How to Make a Brilliant Story App, by Nosy Crow
5th June 2014 < Back
The Nosy Crow team tell us how they go about creating story apps like Little Red Riding Hood
1. First, choose what story you’d like to tell! We’ve made lots (well, four) apps based on fairytales so far – they work well because they’re popular all over the world, children already know the stories, and they’re really exciting. Giants! Kings and Princesses! Cross-dressing wolves! Fairytales have EVERYTHING.
2. Next, decide how you’d like to tell your story. Our apps have lots of clever ways of drawing you in – there are tasks to complete, places to explore, lots of characters, and all sorts of fun extras. Sometimes you can choose different paths and make a new story every time!
3. Once you’ve decided the “what” and the “how”, it’s time to start drawing! Ed Bryan is the incredible illustrator behind our apps. First he starts with some pencil sketches (these ones are from our Little Red Riding Hood app):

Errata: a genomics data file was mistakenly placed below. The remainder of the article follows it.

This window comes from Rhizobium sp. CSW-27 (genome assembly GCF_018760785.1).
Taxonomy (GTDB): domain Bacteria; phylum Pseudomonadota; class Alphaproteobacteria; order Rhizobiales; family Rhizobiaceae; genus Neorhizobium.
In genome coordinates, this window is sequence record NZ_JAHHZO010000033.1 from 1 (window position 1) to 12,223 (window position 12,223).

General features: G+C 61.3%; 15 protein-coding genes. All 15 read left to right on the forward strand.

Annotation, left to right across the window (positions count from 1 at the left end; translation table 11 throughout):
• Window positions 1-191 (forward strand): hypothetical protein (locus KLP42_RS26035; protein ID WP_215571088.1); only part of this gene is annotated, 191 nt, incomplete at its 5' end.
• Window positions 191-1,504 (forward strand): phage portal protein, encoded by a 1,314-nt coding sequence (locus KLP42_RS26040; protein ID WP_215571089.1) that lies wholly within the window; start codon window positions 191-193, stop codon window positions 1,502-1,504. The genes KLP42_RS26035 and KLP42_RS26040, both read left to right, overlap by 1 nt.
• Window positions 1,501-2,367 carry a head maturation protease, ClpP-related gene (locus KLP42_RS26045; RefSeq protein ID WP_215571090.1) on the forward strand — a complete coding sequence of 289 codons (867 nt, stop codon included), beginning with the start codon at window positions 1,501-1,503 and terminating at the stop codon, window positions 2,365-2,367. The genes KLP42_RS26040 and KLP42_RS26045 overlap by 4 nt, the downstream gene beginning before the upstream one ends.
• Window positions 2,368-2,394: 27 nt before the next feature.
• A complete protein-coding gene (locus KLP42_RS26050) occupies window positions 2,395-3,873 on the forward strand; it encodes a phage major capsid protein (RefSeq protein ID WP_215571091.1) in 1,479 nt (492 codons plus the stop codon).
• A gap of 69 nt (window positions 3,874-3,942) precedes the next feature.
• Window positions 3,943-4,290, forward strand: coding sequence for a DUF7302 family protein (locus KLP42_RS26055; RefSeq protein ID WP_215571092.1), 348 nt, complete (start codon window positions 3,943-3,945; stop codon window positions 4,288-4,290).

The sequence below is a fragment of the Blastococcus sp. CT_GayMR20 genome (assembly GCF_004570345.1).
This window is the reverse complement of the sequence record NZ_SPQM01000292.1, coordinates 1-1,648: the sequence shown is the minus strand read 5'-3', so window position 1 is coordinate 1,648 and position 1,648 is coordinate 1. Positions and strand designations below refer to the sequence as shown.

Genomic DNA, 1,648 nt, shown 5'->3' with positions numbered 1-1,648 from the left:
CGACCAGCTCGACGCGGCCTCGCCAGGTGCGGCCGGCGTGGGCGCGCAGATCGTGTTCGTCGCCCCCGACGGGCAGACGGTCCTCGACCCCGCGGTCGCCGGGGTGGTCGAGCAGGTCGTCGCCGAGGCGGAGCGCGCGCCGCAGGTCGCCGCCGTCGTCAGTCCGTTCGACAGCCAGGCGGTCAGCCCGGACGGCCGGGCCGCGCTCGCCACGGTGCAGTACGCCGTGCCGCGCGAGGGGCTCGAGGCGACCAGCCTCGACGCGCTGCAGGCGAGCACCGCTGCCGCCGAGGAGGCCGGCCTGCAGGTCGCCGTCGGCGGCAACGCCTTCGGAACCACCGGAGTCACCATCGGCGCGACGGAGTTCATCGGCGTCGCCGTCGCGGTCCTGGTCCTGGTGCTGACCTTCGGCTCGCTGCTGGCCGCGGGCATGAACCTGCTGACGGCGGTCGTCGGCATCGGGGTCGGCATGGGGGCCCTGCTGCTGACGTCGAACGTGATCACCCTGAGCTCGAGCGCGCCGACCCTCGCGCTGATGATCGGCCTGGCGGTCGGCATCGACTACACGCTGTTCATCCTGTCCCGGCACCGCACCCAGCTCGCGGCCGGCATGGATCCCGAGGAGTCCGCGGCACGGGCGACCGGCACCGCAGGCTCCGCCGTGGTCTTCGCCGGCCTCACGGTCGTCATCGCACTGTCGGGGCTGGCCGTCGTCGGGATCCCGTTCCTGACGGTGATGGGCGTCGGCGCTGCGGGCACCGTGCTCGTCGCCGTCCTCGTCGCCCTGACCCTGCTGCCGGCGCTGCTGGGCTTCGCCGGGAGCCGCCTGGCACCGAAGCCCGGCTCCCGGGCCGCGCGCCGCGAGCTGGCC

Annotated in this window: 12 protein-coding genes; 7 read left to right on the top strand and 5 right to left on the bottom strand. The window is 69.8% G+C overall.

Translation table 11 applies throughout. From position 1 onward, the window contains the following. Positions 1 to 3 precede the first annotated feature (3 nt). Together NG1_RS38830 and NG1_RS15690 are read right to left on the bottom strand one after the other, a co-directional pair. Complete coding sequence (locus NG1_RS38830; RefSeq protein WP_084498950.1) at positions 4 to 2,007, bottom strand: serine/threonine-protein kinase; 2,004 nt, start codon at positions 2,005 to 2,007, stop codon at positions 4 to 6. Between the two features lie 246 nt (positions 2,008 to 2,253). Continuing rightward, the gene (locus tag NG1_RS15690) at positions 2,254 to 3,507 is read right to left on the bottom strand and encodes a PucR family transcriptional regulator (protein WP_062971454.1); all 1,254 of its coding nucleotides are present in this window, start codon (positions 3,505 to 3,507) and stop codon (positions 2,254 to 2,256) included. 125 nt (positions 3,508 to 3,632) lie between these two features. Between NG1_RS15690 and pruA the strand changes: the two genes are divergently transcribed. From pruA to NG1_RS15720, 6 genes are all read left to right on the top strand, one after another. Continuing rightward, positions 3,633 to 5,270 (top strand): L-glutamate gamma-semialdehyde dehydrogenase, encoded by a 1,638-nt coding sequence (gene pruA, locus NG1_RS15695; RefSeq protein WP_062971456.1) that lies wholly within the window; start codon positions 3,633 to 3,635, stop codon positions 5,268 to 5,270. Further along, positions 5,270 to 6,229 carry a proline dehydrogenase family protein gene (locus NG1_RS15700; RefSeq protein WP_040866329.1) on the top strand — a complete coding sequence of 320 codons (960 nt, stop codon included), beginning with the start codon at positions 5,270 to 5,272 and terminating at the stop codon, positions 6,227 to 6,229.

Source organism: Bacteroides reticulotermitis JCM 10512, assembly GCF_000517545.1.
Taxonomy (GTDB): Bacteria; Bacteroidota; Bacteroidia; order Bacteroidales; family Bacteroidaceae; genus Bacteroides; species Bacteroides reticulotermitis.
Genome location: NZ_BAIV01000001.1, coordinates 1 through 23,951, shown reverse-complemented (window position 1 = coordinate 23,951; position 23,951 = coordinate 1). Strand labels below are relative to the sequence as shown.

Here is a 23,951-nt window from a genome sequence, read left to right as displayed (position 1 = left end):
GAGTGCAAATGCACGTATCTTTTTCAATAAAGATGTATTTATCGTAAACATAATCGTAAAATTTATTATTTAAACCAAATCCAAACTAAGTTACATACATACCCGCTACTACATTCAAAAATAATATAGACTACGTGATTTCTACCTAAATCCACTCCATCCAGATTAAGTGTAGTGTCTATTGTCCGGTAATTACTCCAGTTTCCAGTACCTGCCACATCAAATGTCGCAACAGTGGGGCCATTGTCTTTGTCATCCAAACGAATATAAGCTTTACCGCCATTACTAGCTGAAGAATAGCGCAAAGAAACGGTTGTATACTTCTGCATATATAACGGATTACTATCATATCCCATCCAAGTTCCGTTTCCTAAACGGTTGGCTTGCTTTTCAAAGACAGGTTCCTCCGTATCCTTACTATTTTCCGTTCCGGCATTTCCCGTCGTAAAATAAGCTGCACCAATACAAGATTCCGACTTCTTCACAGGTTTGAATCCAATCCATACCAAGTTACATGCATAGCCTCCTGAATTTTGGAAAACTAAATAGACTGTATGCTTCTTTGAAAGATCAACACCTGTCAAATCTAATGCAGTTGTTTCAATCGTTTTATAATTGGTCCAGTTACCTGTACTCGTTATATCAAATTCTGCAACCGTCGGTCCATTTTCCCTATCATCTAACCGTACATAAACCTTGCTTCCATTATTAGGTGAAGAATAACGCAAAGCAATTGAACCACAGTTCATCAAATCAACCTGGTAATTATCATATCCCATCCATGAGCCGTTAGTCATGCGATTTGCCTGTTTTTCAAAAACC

And then he adds colour and more detail on a computer:
4. Once the characters have been drawn, Ed and another brilliant member of the Nosy Crow team, AJ, animate them. So that their arms and legs can move around properly and look real, the characters are separated into lots of different parts.
The drawings are also put onto a 'wire frame' so that they look solid and three-dimensional.
5. Lots of computer code is written into the apps, telling them exactly how to work and what to do. There can be hundreds of THOUSANDS of lines of code in each app. Our coder is the amazing Will Bryan.
6. Then it’s time to write all of the text that appears in the app! As well as the main story, each character has lots of dialogue, which you can trigger by touching them. A few of us sit down to write the text together, but there’s always extra bits that we add later on!
7. Once we have our text written down, we can record it. We go to a recording studio, where all of the parts are read aloud by children. By this stage we’re nearly finished with the app! We also add sound effects and original music.
8. The last thing we do is test the app lots to make sure it doesn’t break – this is called bug fixing.
And that’s it! We hope you enjoy reading our apps lots and lots – and hopefully even more, now that you know how they’re made!